James Schneider: The More We Learn, The Less We Know

*SPONSORED CONTENT: Ultra Vires contributed a personalized profile to this year’s law school Promise Auction. James Schneider was the generous winner.

I am twenty minutes into my interview with James Elliott Tiberius Schneider before he will speak to me on the record. “May I write that you are obsessed with keeping things off the record?” I ask. “Okay, you can put that in. It’s honest,” James replies.

On the morning of our interview, James shows up late. He is tall and slender, with boyish good looks. His green-brown eyes are twinkling with mischief as he slides into the seat across from me. He is wearing a hoodie over a t-shirt, with grey shorts and sandals. It’s the middle of February and probably 4° outside.

Right away, I am intrigued. Why wouldn’t this man wear pants to an interview for a profile in the law school newspaper? Why would he force everyone to look at his bare toes when it’s actually really cold outside? Further research reveals that others have the same questions. “He wears boat shoes without socks in freezing weather,” close friend Zachary Parrott reveals to me. “He loves to wear clothes that are wildly inappropriate for the weather,” Brendan Bohn confirms.

James tells me that his 2018 is all about training—he has qualified to compete in the Boston Marathon in April, even though it’s the day before his Admin exam. “I’m going quick… Real quick. I don’t want to put a number on the record in case I don’t meet it. I don’t want people to be disappointed.” Sports and athleticism are incredibly important to James: he loves to climb, hike, cycle, mountaineer, and especially to run long distances. “Tell people to check me out on Strava!” he says, before telling me that his dream is to become a better mountaineer so that he can climb Mount Logan. “But that won’t be for a long time. Maybe like five years… And then, last night, I had this dream that part of my leg came off. But that’s not a dream like something I want to do, it’s just a dream like something that happened when I was asleep.”

Most of us know James as a Social Affairs Committee Co-Chair on the Students’ Law Society. “I ran unopposed,” he tells me. “I wasn’t even acclaimed, I was just there. I feel I owe nothing to any students at this school. I’m interested in the 1Ls though. I mean, I don’t care. But I do care.” James was also the architect behind this year’s wildly successful OCI-themed haunted house [Editor’s Note: Maud Rozee was involved in the haunted house as the spooky werewolf recruiter.] “Was making this haunted house a cathartic experience for you?” I ask. James gives a coy look. “Maybe there was a deeper meaning,” he says.

As I speak to James, a pattern emerges. He is evasive, answering questions by asking me what I think he should say, or telling me the real answer but insisting I keep it off the record. He deflects serious questions with humour, keeping his inner thoughts unknown. “It’s like ‘Who is he? Is he vain or is he not?’ Even the fact that I pose the question is kind of interesting. Like, who would say that?” James says. I comment that there is an interesting duality between his vanity and self-deprecation, and between his humourous exterior and his deeper self. “That’s really powerful stuff,” says James, laughing nervously. He sips on his plain Earl Grey tea—the simplicity of the drink contrasting with his complex and mysterious spirit.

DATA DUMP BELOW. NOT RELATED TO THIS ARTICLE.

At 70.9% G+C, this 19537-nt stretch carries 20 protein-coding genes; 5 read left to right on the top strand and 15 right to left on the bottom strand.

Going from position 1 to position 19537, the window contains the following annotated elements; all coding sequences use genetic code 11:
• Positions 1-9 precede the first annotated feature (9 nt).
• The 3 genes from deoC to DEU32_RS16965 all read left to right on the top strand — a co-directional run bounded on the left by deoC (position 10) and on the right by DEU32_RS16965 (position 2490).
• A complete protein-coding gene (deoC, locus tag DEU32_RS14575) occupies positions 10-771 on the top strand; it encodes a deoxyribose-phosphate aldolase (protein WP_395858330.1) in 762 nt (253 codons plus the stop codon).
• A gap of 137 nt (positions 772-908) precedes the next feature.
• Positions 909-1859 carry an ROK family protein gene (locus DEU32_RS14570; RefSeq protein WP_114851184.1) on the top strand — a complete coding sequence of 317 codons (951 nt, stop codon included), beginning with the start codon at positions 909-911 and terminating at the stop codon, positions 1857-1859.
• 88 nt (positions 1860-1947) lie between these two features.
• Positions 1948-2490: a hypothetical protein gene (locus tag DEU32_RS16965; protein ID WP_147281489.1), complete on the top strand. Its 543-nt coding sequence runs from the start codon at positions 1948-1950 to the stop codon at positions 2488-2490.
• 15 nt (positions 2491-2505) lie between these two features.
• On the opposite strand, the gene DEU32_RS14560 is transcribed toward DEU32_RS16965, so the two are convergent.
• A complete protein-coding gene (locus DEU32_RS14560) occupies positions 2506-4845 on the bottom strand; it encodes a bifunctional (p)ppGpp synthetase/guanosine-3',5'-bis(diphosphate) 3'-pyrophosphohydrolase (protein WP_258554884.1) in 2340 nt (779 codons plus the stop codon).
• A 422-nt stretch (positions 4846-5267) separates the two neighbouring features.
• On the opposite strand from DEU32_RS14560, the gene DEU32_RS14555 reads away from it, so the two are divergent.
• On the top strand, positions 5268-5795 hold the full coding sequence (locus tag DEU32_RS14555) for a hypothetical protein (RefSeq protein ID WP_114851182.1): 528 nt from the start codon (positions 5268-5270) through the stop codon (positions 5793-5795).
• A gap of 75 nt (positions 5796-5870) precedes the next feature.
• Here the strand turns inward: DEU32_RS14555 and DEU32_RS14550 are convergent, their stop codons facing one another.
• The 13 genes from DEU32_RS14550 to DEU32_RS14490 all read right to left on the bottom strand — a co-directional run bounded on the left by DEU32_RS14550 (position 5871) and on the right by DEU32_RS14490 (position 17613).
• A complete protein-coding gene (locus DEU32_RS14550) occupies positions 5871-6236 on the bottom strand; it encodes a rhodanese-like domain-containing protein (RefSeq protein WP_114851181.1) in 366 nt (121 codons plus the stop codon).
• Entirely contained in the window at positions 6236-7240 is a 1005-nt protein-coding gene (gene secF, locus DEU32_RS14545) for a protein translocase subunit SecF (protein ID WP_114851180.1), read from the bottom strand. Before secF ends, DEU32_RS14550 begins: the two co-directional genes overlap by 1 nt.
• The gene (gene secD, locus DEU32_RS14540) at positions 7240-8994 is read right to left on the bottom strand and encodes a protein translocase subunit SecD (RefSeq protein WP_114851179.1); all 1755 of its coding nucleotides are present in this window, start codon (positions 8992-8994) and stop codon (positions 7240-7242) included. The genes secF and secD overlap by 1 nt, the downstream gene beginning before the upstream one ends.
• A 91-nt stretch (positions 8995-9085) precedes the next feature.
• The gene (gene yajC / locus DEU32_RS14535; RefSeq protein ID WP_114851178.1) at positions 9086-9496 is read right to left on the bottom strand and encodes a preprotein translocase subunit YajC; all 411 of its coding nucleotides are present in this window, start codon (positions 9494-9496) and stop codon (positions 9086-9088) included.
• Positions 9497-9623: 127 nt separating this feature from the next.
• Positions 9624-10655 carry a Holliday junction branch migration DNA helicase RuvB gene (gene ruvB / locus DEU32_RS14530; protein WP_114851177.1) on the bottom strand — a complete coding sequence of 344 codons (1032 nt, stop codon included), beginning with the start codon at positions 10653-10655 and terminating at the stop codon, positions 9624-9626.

Eventually, of course, I have to mention the elephant in the room. When I ask about rumours of a potential Valedictorian campaign, James acts surprised. “Oh wow,” he says. He tells me the truth, off the record. “Write that I gave another coy look,” he instructs me. “And tell people to vote for me because it would be funny. But don’t really vote for me. But it would be funny. But I don’t actually want to do it.”

James is a man of eclectic tastes. Zach tells me: “His favourite song is ‘Boys of Summer’ by Don Henley, which is honestly an insane favourite song to have as like a twenty-five-year-old in 2018. I also randomly asked him about another Don Henley song (‘The End of the Innocence’) and he seemed more familiar with it than a normal person should be. He said that it was a good political song that called out George Bush Sr. He’s very clearly well-versed in Don Henley’s discography.”

This enthusiasm is classic James. “One time I ran into him at the Distillery District, totally unplanned, and he got so excited that I think he spilled his drink all over his mittens and shoes,” Zach continues. Still, his deepest love—for adventure—he takes completely seriously. “There’s nothing funny about rock climbing,” James insists. “You’re taking on nature. You’re making love to a mountain. It’s… incredible.”

Overall, James reveals very little of his innermost thoughts. When I ask him how old he is, he spends about five minutes trying to decide what he will tell me. “Write down ‘probably twenty-six’… On the record, it’s twenty-six.” “He told me to tell you he’s a creature very much in flux,” says close friend Amani Rauff.

I can’t help but ask James why he wanted this profile. “Maybe I wanted people to know who I am…” James muses. “And I thought it would be funny.”

“Will people know who you are though?” I ask. “No,” says James with a wink. “They won’t know anything!”